It's the oldest Hollywood trick: Take a picture of something small and make it look giant. But that doesn't mean it's any less mind-bending when a Hot Wheels toy looks like a totally drivable, $1 million F1 racer.
As an avid model car collector and amateur photographer this week's shooting challenge was spot on. I didn't have my main camera handy so I was forced to use an ancient Sony Mavica. I took this shot of the gorgeous 1/18 Ferrari 250 GT SWB by CMC Diecast in the nearby park. I was lying on the ground trying to recreate a point of view that would simulate a real car photo. Fortunately the old Sony didn't let me down even though it store pictures on a very unreliable mini CD (!) and I'm pretty pleased with the results.
- David Bello
Started off by teaming her against a black t-shirt,but somehow result didn't appeal to me much.
I decided to put her in front of a well lighted background on a screen,and so began the search for a nice,night city backdrop.Found a couple and kept trying out different combinations,until finally settling for this one,against my 2008 R6,1:18. Could not find adequate lighting for the bike,hence settled for the silhouette. 1/80 sec, f/5.6. Shot on Canon 1100D.
- Neel Indap
This car is from the Lewis Hamilton Collector's Edition from Hot Wheels-It is one of the few, but most detailed, of the models that I own, and I knew it would probably work the best for this shooting challenge. The reflective base is due to red painted Plexi, with black Plexi in the back. I tried using a bit of smoke under the model to give it a car show vibe. It was lit from the top with a small bank of LEDs, and from the front with a small flashlight. No photoshop was used, except to convert it to the proper file sizes. Canon 5D Mark III, 70-200mm. ISO 400, F / 14, 1/2 second exposure.
- Matt Genuardi
An hour before this contest closed I decided to participate so I rushed around the house to find something to shoot. Then I remembered my Bender action figure and I knew I had the answer to my problem. Long story short, I got my tripod slung down low so I could get a ‘looking way up' kind of perspective. The background is a bedroom wall in the basement with light coming in through the east window. Kind of looks like a hazy sky, which worked out perfect. Canon EOS 7D, Canon EF 24-70mm f/2.8L Lens, Focal Length – 32mm, Aperture - 3.5, Shutter - 0.8, ISO – 100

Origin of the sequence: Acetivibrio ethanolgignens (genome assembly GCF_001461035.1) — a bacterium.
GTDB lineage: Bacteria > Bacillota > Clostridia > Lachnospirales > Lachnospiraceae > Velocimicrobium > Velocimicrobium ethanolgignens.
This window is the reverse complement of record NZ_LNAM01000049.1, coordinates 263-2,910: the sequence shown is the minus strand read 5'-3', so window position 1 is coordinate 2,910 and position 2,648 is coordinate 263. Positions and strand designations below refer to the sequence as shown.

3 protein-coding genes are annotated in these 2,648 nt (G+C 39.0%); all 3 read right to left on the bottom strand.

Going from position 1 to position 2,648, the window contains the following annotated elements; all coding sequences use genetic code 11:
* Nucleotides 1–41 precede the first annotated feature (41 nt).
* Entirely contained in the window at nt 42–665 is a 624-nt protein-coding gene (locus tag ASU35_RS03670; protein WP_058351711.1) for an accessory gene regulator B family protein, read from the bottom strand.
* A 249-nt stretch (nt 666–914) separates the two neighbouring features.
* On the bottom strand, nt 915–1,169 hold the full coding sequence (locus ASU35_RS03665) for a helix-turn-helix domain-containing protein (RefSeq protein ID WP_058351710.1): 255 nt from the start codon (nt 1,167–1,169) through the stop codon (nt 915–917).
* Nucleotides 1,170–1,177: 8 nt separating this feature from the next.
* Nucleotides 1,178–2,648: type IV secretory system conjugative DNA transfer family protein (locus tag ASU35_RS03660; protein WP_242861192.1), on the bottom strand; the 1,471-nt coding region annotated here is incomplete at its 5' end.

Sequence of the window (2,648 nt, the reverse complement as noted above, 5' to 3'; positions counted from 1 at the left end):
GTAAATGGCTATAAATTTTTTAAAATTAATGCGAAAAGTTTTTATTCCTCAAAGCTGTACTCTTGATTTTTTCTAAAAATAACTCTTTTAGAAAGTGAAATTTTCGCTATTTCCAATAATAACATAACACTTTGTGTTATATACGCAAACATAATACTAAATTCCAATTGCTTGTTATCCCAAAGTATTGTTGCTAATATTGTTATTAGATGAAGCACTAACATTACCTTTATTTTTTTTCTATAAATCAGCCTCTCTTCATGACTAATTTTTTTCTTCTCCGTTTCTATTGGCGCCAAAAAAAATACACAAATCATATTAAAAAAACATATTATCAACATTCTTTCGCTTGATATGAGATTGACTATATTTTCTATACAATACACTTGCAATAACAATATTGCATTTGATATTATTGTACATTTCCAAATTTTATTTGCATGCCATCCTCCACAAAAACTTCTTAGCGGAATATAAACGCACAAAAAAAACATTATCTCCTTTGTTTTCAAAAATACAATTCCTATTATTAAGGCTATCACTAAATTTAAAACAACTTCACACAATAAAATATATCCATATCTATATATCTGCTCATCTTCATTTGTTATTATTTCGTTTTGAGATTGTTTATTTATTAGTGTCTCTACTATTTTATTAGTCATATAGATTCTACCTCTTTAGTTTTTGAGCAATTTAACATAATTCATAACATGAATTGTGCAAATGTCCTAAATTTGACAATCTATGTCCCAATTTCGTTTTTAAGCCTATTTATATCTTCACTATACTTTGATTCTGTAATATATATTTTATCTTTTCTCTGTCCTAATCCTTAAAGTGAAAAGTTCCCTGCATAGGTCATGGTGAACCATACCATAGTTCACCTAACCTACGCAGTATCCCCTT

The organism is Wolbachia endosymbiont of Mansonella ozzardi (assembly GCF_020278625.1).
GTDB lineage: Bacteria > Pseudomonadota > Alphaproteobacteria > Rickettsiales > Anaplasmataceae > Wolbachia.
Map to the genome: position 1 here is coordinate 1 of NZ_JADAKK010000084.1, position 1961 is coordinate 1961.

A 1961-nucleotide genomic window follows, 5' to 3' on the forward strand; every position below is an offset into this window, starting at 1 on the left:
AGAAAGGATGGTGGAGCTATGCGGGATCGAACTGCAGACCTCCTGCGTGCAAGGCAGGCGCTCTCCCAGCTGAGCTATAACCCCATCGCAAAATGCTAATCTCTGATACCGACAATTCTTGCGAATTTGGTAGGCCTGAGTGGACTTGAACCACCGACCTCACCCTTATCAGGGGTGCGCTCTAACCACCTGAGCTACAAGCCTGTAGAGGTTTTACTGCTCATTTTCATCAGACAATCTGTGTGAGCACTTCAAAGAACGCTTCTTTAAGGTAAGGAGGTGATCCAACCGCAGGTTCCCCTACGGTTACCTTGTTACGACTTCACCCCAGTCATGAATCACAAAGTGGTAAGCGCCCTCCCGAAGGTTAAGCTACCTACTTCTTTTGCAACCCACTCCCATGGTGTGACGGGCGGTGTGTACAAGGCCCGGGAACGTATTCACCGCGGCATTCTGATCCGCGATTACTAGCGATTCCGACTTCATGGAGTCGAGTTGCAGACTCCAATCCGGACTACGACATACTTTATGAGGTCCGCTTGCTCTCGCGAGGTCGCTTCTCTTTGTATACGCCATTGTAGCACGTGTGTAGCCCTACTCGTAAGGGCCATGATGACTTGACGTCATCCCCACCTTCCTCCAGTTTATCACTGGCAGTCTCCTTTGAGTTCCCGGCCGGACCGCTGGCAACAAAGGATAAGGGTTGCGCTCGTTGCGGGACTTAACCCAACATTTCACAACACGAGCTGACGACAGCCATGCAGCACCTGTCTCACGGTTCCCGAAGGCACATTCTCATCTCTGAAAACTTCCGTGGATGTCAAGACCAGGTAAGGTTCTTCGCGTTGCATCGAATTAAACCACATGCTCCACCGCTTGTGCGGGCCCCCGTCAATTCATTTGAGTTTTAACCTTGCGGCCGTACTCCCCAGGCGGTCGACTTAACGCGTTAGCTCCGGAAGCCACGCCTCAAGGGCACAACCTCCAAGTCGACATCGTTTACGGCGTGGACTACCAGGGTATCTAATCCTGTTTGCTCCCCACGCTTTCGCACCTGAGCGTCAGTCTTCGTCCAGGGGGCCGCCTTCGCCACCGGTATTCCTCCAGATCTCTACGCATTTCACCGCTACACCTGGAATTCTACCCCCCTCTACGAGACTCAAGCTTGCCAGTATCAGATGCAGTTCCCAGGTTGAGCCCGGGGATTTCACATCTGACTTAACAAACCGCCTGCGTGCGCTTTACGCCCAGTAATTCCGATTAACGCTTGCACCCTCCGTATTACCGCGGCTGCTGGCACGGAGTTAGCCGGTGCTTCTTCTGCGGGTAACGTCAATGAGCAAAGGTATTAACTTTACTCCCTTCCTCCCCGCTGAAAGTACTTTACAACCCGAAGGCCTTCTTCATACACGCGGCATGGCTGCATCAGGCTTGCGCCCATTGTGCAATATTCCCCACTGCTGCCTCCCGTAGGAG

- Joel Dearing
I know the instructions said to light things up big time, but Batman in broad daylight? I waited for dark, turned off all the lights aside from a single desk lamp aimed at a wall for indirect light. Shot on a Nikon D200 at 120mm zoom, ISO 400, F/29. LONG exposure requiring a tripod and several attempts since the cat kept wanting to explore what I was doing and messing up the exposure.
- Patricia Jemison
So I decided to disregard that tip about using a plain background. I set up my lil' Murcielago on a shoe box in front of a picture displayed on my computer monitor. Faux-sunlight provided by desk lamp. Canon 7d, Tamron Macro at 28mm, 1/40 sec., f/7.1, ISO1600
- Angelico Tolentino
Wanted to honor the soldiers we still have in action fighting the good fight, and to commemorate my enlisting into the U.S. Army. Used a realistic scale figurine placed in the yard at night with tungsten lighting. Cropped, contrast adjustment, white balanced and vignetted. Canon T2i Canon 15-85mm @85mm f10 30sec ISO100
- Bobby Triantos
I figured EVERYONE was going to be shooting die cast cars, I wanted to do something different. So, I took my Art Asylum Enterprise E and shot it. This was on my Nikon D200 with a 55-200mm lens at ISO 400. I was zoomed to 95mm. All I did for post was standard sharpening and a bit of darkening. The background is one of the Hubble Deep Field that I borrowed from public sources.
- Joe Burke
This challenge was an unbelievable amount of fun, wasn't it? Maybe the best tip I wish I'd dug up was simply "put a model in front of a computer monitor." Fantastic work by all, and kudos to those of you who had the boldness to stray from the automotive industry. See the full gallery below and download the wallpapers on flickr.